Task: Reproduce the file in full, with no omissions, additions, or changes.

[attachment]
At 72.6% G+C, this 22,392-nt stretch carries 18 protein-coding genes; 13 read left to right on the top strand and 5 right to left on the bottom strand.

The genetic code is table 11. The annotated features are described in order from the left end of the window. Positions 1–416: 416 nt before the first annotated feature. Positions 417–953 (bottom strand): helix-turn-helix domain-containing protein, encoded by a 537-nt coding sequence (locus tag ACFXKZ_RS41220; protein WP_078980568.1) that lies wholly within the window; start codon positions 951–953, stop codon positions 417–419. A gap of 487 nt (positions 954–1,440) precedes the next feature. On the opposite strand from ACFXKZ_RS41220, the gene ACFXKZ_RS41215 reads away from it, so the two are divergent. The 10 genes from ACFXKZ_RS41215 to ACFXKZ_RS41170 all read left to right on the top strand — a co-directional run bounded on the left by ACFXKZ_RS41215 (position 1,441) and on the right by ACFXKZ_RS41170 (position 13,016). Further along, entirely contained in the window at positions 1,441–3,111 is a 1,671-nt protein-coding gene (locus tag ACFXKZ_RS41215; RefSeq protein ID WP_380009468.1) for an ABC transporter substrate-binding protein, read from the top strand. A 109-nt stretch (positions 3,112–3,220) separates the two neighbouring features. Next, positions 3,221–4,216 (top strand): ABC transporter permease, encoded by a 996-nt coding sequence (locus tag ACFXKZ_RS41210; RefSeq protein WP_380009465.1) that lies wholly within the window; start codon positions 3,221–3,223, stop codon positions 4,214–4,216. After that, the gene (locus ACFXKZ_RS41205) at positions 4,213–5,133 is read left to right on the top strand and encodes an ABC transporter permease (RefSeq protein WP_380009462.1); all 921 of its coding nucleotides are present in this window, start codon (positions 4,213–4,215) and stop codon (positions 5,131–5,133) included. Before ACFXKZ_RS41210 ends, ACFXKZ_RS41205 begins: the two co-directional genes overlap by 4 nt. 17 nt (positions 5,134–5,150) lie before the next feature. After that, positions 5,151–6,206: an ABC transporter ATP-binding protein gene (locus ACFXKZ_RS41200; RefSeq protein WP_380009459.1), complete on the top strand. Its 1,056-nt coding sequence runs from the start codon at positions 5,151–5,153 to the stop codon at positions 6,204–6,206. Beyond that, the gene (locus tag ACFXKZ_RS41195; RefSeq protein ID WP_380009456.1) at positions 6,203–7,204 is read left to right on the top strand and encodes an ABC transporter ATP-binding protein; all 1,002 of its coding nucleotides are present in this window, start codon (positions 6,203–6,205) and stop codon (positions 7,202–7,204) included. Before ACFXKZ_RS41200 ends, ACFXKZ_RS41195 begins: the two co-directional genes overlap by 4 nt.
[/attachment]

At 72.6% G+C, this 22,392-nt stretch carries 18 protein-coding genes; 13 read left to right on the top strand and 5 right to left on the bottom strand.

The genetic code is table 11. The annotated features are described in order from the left end of the window. Positions 1–416: 416 nt before the first annotated feature. Positions 417–953 (bottom strand): helix-turn-helix domain-containing protein, encoded by a 537-nt coding sequence (locus tag ACFXKZ_RS41220; protein WP_078980568.1) that lies wholly within the window; start codon positions 951–953, stop codon positions 417–419. A gap of 487 nt (positions 954–1,440) precedes the next feature. On the opposite strand from ACFXKZ_RS41220, the gene ACFXKZ_RS41215 reads away from it, so the two are divergent. The 10 genes from ACFXKZ_RS41215 to ACFXKZ_RS41170 all read left to right on the top strand — a co-directional run bounded on the left by ACFXKZ_RS41215 (position 1,441) and on the right by ACFXKZ_RS41170 (position 13,016). Further along, entirely contained in the window at positions 1,441–3,111 is a 1,671-nt protein-coding gene (locus tag ACFXKZ_RS41215; RefSeq protein ID WP_380009468.1) for an ABC transporter substrate-binding protein, read from the top strand. A 109-nt stretch (positions 3,112–3,220) separates the two neighbouring features. Next, positions 3,221–4,216 (top strand): ABC transporter permease, encoded by a 996-nt coding sequence (locus tag ACFXKZ_RS41210; RefSeq protein WP_380009465.1) that lies wholly within the window; start codon positions 3,221–3,223, stop codon positions 4,214–4,216. After that, the gene (locus ACFXKZ_RS41205) at positions 4,213–5,133 is read left to right on the top strand and encodes an ABC transporter permease (RefSeq protein WP_380009462.1); all 921 of its coding nucleotides are present in this window, start codon (positions 4,213–4,215) and stop codon (positions 5,131–5,133) included. Before ACFXKZ_RS41210 ends, ACFXKZ_RS41205 begins: the two co-directional genes overlap by 4 nt. 17 nt (positions 5,134–5,150) lie before the next feature. After that, positions 5,151–6,206: an ABC transporter ATP-binding protein gene (locus ACFXKZ_RS41200; RefSeq protein WP_380009459.1), complete on the top strand. Its 1,056-nt coding sequence runs from the start codon at positions 5,151–5,153 to the stop codon at positions 6,204–6,206. Beyond that, the gene (locus tag ACFXKZ_RS41195; RefSeq protein ID WP_380009456.1) at positions 6,203–7,204 is read left to right on the top strand and encodes an ABC transporter ATP-binding protein; all 1,002 of its coding nucleotides are present in this window, start codon (positions 6,203–6,205) and stop codon (positions 7,202–7,204) included. Before ACFXKZ_RS41200 ends, ACFXKZ_RS41195 begins: the two co-directional genes overlap by 4 nt.